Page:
Same here. I find those studies suspicious. I don't believe it. I also don't see how it would work, logistically. When I'm in a store I pick out what I'm buying, then go to the checkout and pay. That's when I decide how to pay. How would the payment method affect what I pick up, when that happens before? Would I see the wad of cash and go put the chocolate back, but not if it was a card? Or would I have to be thinking that I was paying with cash before I walked in, and that would make me pick up less stuff?

Yes, that is absolutely how it works....   when the bill rings up as $220 and you have $200 in your wallet, you reach over and pull out the chocolate bar, the barbeque sauce, and the fancy cheese, because you only want them, don't need them this week.

Next time, you take a more accurate run through in your head as you are putting items in your cart, actively grabbing the no name laundry soap instead of Tide to save $5 so you can buy a chocolate bar with your grocery allowance....
But then you're limited by not physically having the money, not that one payment method is more "painful" then another. The studies claimed that with "infinite" cash you'd still spend less than with a CC.

And in practice having to put things back seems like a huge PIA. I always study cost/oz of items, no matter how I pay.

Goldielocks

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Re: The typical American is always in credit-card debt
« Reply #53 on: February 15, 2016, 02:38:59 PM »
Studies show that people spend more with credit than cash, and I assume that means even responsible people.

That always has struck me as odd.  I rarely whip out the CC or debit card for anything except stuff I need (groceries, gas, home improvement project stuff), but once cash hits my wallet it flows out like water, usually on stupid incidental purchases.  In general, I grab myself a $20 when grocery shopping on the weekend and that's my "allowance" for the week for grabbing a drink out of the vending machine, lunch out 1x a week, etc.  To my mind, cash is already out of the bank balance, whereas anything else comes out of that money.  Silly, maybe, but just how I've always been.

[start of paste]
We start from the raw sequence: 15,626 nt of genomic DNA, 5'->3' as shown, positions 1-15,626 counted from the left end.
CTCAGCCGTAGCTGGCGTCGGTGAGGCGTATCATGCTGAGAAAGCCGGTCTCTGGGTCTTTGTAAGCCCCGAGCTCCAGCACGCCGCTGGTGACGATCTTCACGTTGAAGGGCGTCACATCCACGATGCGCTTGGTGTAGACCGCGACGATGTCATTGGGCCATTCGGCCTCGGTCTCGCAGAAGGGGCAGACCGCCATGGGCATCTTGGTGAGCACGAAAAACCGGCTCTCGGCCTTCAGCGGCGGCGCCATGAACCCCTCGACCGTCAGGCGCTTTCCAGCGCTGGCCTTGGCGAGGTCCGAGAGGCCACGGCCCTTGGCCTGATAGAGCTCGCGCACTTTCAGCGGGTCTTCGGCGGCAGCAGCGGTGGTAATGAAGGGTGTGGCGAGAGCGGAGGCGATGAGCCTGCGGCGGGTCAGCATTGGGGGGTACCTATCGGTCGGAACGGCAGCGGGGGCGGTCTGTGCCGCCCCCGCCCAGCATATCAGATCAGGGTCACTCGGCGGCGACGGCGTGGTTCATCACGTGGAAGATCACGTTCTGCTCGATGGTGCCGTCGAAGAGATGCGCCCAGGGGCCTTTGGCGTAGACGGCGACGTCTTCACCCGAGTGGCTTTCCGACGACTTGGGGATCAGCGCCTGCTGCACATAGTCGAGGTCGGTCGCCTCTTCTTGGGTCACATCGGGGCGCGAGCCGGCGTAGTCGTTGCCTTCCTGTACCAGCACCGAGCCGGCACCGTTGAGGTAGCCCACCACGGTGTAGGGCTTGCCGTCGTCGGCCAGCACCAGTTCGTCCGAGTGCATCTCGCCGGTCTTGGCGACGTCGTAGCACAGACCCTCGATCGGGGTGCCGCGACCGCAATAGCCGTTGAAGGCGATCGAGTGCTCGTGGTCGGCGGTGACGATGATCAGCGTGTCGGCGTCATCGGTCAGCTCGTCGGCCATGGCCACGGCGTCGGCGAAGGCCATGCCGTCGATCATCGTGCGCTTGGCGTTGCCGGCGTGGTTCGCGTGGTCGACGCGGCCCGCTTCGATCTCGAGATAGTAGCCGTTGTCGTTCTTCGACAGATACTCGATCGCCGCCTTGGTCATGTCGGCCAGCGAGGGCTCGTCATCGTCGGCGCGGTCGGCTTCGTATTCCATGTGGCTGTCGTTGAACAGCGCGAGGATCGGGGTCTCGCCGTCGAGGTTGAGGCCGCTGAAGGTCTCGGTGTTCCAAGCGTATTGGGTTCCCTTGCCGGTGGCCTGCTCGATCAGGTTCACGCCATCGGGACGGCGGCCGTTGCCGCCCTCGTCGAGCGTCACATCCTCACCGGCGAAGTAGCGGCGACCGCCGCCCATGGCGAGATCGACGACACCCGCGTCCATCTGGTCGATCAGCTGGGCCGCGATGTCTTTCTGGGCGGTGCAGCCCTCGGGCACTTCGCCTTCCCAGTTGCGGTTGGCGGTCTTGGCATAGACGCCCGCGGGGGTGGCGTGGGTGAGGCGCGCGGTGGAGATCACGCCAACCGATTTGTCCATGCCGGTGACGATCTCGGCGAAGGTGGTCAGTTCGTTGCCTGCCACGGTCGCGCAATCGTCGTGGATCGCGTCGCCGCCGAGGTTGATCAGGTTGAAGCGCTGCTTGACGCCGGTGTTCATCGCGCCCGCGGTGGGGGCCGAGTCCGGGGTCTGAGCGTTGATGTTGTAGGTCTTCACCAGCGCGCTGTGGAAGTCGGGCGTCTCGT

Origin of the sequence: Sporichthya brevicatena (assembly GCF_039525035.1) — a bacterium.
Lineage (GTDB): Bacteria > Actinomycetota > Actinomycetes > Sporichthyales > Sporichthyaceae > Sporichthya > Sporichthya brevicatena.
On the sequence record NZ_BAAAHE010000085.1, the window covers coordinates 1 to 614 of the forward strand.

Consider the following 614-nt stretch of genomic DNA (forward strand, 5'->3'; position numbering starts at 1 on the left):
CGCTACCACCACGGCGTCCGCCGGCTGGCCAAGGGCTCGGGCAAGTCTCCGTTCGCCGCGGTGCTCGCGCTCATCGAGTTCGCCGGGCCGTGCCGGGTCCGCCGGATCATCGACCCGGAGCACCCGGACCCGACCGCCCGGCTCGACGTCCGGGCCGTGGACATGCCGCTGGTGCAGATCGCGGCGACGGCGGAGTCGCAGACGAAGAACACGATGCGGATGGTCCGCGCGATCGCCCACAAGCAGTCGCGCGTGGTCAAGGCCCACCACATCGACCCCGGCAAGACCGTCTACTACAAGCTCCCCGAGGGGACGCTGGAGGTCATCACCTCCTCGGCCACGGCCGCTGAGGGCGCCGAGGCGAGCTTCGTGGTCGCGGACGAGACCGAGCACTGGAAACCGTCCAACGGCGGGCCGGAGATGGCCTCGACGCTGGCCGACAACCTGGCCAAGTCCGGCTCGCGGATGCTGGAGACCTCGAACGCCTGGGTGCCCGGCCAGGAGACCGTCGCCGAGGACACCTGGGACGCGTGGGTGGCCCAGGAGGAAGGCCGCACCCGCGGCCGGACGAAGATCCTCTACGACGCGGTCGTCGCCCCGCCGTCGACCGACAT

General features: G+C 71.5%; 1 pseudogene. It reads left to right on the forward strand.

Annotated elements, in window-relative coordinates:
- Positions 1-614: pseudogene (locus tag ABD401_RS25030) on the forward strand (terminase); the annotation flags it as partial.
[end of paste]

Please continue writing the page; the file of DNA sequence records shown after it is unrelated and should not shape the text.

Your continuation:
Same here. I find those studies suspicious. I don't believe it. I also don't see how it would work, logistically. When I'm in a store I pick out what I'm buying, then go to the checkout and pay. That's when I decide how to pay. How would the payment method affect what I pick up, when that happens before? Would I see the wad of cash and go put the chocolate back, but not if it was a card? Or would I have to be thinking that I was paying with cash before I walked in, and that would make me pick up less stuff?

Yes, that is absolutely how it works....   when the bill rings up as $220 and you have $200 in your wallet, you reach over and pull out the chocolate bar, the barbeque sauce, and the fancy cheese, because you only want them, don't need them this week.

Next time, you take a more accurate run through in your head as you are putting items in your cart, actively grabbing the no name laundry soap instead of Tide to save $5 so you can buy a chocolate bar with your grocery allowance....
But then you're limited by not physically having the money, not that one payment method is more "painful" then another. The studies claimed that with "infinite" cash you'd still spend less than with a CC.

And in practice having to put things back seems like a huge PIA. I always study cost/oz of items, no matter how I pay.